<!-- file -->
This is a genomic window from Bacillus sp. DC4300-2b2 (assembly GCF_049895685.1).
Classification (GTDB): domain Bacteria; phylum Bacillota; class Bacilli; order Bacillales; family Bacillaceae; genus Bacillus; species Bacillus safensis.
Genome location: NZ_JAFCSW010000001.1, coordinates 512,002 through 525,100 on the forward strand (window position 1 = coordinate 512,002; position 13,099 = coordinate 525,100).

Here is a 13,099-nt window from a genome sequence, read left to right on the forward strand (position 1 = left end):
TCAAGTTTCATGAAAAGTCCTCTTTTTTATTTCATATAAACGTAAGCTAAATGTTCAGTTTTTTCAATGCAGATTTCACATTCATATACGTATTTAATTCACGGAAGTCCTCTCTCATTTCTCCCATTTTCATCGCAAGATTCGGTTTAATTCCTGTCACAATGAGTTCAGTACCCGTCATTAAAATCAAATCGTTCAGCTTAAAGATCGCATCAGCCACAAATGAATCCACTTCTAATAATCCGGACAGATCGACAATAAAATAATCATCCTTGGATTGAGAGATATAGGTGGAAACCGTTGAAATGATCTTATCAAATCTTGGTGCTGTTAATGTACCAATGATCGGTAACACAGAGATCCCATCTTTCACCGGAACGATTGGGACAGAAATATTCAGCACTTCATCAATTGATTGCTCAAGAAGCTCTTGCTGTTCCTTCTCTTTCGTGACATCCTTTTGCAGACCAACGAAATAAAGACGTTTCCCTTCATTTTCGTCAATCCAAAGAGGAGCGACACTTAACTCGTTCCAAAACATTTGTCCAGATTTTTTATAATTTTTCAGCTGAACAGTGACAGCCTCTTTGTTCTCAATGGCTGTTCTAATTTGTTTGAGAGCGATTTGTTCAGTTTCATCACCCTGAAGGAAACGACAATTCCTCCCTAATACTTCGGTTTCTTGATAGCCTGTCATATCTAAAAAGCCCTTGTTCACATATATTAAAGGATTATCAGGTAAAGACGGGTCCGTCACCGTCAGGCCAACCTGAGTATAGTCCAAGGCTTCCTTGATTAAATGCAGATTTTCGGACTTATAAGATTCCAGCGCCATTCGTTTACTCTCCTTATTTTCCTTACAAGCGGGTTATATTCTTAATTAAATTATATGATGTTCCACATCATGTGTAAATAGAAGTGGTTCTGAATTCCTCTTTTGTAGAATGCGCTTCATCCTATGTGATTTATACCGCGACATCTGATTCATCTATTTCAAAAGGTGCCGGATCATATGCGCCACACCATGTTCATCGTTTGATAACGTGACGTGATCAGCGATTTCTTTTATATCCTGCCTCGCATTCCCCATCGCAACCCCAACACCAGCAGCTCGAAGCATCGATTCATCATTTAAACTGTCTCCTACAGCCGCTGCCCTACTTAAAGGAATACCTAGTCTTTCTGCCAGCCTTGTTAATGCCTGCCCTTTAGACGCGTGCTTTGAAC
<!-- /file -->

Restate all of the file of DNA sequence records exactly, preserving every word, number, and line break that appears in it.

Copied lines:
This is a genomic window from Bacillus sp. DC4300-2b2 (assembly GCF_049895685.1).
Classification (GTDB): domain Bacteria; phylum Bacillota; class Bacilli; order Bacillales; family Bacillaceae; genus Bacillus; species Bacillus safensis.
Genome location: NZ_JAFCSW010000001.1, coordinates 512,002 through 525,100 on the forward strand (window position 1 = coordinate 512,002; position 13,099 = coordinate 525,100).

Here is a 13,099-nt window from a genome sequence, read left to right on the forward strand (position 1 = left end):
TCAAGTTTCATGAAAAGTCCTCTTTTTTATTTCATATAAACGTAAGCTAAATGTTCAGTTTTTTCAATGCAGATTTCACATTCATATACGTATTTAATTCACGGAAGTCCTCTCTCATTTCTCCCATTTTCATCGCAAGATTCGGTTTAATTCCTGTCACAATGAGTTCAGTACCCGTCATTAAAATCAAATCGTTCAGCTTAAAGATCGCATCAGCCACAAATGAATCCACTTCTAATAATCCGGACAGATCGACAATAAAATAATCATCCTTGGATTGAGAGATATAGGTGGAAACCGTTGAAATGATCTTATCAAATCTTGGTGCTGTTAATGTACCAATGATCGGTAACACAGAGATCCCATCTTTCACCGGAACGATTGGGACAGAAATATTCAGCACTTCATCAATTGATTGCTCAAGAAGCTCTTGCTGTTCCTTCTCTTTCGTGACATCCTTTTGCAGACCAACGAAATAAAGACGTTTCCCTTCATTTTCGTCAATCCAAAGAGGAGCGACACTTAACTCGTTCCAAAACATTTGTCCAGATTTTTTATAATTTTTCAGCTGAACAGTGACAGCCTCTTTGTTCTCAATGGCTGTTCTAATTTGTTTGAGAGCGATTTGTTCAGTTTCATCACCCTGAAGGAAACGACAATTCCTCCCTAATACTTCGGTTTCTTGATAGCCTGTCATATCTAAAAAGCCCTTGTTCACATATATTAAAGGATTATCAGGTAAAGACGGGTCCGTCACCGTCAGGCCAACCTGAGTATAGTCCAAGGCTTCCTTGATTAAATGCAGATTTTCGGACTTATAAGATTCCAGCGCCATTCGTTTACTCTCCTTATTTTCCTTACAAGCGGGTTATATTCTTAATTAAATTATATGATGTTCCACATCATGTGTAAATAGAAGTGGTTCTGAATTCCTCTTTTGTAGAATGCGCTTCATCCTATGTGATTTATACCGCGACATCTGATTCATCTATTTCAAAAGGTGCCGGATCATATGCGCCACACCATGTTCATCGTTTGATAACGTGACGTGATCAGCGATTTCTTTTATATCCTGCCTCGCATTCCCCATCGCAACCCCAACACCAGCAGCTCGAAGCATCGATTCATCATTTAAACTGTCTCCTACAGCCGCTGCCCTACTTAAAGGAATACCTAGTCTTTCTGCCAGCCTTGTTAATGCCTGCCCTTTAGACGCGTGCTTTGAAC